I believe that God's love is persistent and available to all. I am coming to believe that the Bible must be read as a historical document and that it contains certain people's accounts and perceptions of God, rather than it containing words from God that must be taken literally word for word. However, I think there are many valuable truths within it, many of which point to the persistence of God's love.

Three parables from the book of Luke are good examples of this. The first is the parable of the lost sheep:

"So he told them this parable: ‘Which one of you, having a hundred sheep and losing one of them, does not leave the ninety-nine in the wilderness and go after the one that is lost until he finds it? When he has found it, he lays it on his shoulders and rejoices. And when he comes home, he calls together his friends and neighbours, saying to them, “Rejoice with me, for I have found my sheep that was lost.” Just so, I tell you, there will be more joy in heaven over one sinner who repents than over ninety-nine righteous people who need no repentance." - Luke 15:3-7

Following this is the story of a woman who loses a silver coin and sweeps her house until she finds it. Following that is the story of the prodigal son, who rebels against his father, demands his share of the inheritance, and leaves home. He squanders everything and ends up feeding pigs to make money. Eventually all that he can do is return to his home, hoping that his father will hire him on as a lowly worker:

"So he set off and went to his father. But while he was still far off, his father saw him and was filled with compassion; he ran and put his arms around him and kissed him. Then the son said to him, “Father, I have sinned against heaven and before you; I am no longer worthy to be called your son.” But the father said to his slaves, “Quickly, bring out a robe—the best one—and put it on him; put a ring on his finger and sandals on his feet. And get the fatted calf and kill it, and let us eat and celebrate; for this son of mine was dead and is alive again; he was lost and is found!” And they began to celebrate." - Luke 15:20-24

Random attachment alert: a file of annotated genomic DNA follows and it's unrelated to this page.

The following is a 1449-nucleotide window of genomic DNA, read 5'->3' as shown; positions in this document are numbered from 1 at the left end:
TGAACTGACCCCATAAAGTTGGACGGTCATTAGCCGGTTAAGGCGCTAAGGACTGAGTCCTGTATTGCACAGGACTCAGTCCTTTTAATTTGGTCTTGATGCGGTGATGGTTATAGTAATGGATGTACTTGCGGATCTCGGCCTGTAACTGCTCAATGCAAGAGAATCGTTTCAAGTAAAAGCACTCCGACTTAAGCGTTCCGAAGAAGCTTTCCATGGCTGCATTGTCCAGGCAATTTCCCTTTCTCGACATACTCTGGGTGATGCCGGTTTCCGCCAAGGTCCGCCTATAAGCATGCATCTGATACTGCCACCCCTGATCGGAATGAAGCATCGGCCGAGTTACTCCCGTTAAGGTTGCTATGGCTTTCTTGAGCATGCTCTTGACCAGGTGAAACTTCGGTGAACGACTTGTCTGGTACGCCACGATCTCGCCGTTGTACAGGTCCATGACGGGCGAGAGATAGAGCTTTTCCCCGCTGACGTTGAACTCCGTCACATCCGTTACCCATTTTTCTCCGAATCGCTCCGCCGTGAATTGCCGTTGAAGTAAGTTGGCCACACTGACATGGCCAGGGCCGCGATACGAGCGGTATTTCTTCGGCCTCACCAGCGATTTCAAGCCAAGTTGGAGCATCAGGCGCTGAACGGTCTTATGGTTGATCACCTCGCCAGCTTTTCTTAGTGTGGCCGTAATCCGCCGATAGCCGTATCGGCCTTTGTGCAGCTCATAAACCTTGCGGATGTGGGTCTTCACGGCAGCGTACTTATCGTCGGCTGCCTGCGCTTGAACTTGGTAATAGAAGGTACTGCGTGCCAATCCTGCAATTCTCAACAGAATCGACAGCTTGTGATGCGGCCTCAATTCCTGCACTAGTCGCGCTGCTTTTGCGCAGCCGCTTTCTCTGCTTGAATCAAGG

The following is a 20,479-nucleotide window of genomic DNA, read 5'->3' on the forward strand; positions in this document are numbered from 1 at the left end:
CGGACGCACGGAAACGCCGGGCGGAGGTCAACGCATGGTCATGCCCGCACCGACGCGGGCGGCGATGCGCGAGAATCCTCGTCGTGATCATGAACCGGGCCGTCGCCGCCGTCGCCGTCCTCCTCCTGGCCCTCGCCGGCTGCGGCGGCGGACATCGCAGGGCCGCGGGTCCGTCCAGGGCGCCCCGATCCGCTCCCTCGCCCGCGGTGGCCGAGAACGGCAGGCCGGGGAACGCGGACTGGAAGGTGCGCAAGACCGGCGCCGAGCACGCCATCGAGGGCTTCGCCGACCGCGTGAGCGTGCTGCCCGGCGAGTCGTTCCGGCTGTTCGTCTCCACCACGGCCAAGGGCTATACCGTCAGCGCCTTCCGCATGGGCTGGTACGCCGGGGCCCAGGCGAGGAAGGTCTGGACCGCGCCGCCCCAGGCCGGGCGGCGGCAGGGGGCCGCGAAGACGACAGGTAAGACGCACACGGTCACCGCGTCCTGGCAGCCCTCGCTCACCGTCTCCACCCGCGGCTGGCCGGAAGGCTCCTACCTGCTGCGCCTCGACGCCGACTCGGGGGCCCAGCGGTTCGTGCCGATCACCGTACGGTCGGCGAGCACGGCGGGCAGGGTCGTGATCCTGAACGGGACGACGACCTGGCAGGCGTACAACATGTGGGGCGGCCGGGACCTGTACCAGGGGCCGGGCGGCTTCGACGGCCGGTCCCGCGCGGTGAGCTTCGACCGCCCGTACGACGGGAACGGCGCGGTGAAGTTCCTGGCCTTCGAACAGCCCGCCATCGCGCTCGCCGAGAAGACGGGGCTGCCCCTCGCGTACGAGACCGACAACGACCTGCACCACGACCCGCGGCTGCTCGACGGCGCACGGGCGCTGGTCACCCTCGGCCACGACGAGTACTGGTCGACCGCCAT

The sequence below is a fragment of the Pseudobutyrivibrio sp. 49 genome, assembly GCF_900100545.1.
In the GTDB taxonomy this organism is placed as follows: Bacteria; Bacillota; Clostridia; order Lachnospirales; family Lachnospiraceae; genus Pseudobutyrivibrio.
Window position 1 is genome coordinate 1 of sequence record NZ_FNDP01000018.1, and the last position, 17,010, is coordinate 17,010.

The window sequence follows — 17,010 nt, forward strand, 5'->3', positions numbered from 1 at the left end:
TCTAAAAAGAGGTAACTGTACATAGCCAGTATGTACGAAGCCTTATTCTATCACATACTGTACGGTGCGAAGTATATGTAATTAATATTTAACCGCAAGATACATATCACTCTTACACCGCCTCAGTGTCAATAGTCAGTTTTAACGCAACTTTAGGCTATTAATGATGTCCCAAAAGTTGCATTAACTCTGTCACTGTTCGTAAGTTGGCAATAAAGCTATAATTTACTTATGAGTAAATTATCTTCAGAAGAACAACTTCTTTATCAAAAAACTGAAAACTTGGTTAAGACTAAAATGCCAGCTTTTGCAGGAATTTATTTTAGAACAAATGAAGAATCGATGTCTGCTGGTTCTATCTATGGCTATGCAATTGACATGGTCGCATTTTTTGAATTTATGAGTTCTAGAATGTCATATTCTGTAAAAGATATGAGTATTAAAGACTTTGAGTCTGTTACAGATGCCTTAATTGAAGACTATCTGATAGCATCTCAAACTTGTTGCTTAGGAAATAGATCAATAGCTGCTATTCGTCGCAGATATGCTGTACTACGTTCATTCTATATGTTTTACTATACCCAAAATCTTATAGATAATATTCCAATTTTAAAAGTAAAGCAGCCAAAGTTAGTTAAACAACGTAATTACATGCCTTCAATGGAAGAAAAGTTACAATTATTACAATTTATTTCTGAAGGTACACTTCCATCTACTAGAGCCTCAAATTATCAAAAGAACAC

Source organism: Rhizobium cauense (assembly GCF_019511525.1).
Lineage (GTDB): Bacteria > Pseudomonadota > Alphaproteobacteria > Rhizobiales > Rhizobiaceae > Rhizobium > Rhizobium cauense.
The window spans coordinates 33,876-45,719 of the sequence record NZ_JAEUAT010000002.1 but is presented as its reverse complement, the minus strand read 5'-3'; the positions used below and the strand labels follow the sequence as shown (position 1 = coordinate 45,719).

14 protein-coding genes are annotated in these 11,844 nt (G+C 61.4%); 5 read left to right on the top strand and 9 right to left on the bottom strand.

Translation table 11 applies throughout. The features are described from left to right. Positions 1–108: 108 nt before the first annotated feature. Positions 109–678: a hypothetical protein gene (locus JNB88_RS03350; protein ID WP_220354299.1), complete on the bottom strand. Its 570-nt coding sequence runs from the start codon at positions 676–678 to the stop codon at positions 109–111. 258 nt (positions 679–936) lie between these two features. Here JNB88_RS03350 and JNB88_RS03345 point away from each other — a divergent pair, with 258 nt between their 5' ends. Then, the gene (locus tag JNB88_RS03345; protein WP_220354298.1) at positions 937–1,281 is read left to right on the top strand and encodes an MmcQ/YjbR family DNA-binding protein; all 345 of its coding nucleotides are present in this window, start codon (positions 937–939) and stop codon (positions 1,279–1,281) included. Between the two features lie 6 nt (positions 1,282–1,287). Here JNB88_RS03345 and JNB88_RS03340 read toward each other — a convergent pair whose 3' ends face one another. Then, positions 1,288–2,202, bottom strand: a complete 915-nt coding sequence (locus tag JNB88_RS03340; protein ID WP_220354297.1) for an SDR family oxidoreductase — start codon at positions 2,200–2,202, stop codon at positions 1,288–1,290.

What I am embracing is that God is a God of love who never stops searching or waiting. As it is with the shepherd and his lost sheep, or the woman and her lost coin, or the father and his lost son, God never gets tired of searching for his children or waiting for them to come home. He doesn't look at his watch, and realizing that it's past his bedtime, goes and turns off the lights and climbs into bed.

This love of God persists, it never ends. Not even death can separate us from the love of God. If God's love for us ends when we die, and gives up on us and casts some of us into Hell, that is a limited love.

One of the strongest beliefs that I was taught growing up in the church was that we had to make a decision to accept Jesus as the way to God and we would be saved by grace. However, this still puts the onus on us, that we choose God. Grace is given to us if we choose it. But, as author Marcus Borg writes, "grace that has conditions attached is no longer grace."

The good news is that God chooses us. Even if the prodigal son would have never returned home, his father would have always loved him. If the story were have to continued much longer, I suspect that we would read how the father left the farm in the hands of his other son and went on a journey to find him. God chooses who he will love, and I believe he loves all, and would never punish his children eternally.

People often find comfort in referring to God as their father. For those of you with children, would any of you, even if your child was to spit in your face and say they hated you and walked out of your life, would you stop loving them? And if they were to disappear, would you ever stop searching for them? I think it's safe to say the answer is a resounding no.

Neither would God.

What about punishment? Parents periodically have to punish their children for bad behaviour. In their fantastic book If Grace Is True, Philip Gulley and James Mulholland write:

"I understand the need for punishment and consequence. Since I punish my children for their misbehaviour, I can hardly deny God's right to correct his. My trouble is with eternal punishment. No loving parent would send their child to their room forever." Later on, they write, "parental punishment is never designed to inflict pain. It desires to redeem, shape, or protect. When it is excessive, it becomes abuse."(Gulley, Philip, and James Mulholland. If Grace Is True: Why God Will Save Every Person. New York: HarperCollins, 2003.)

I believe that the love of God cannot be contained by one religious system. God breaks through all of the containers we like to put him in. And our understanding is often dramatically changed. A good example of this is Peter, Jesus' disciple: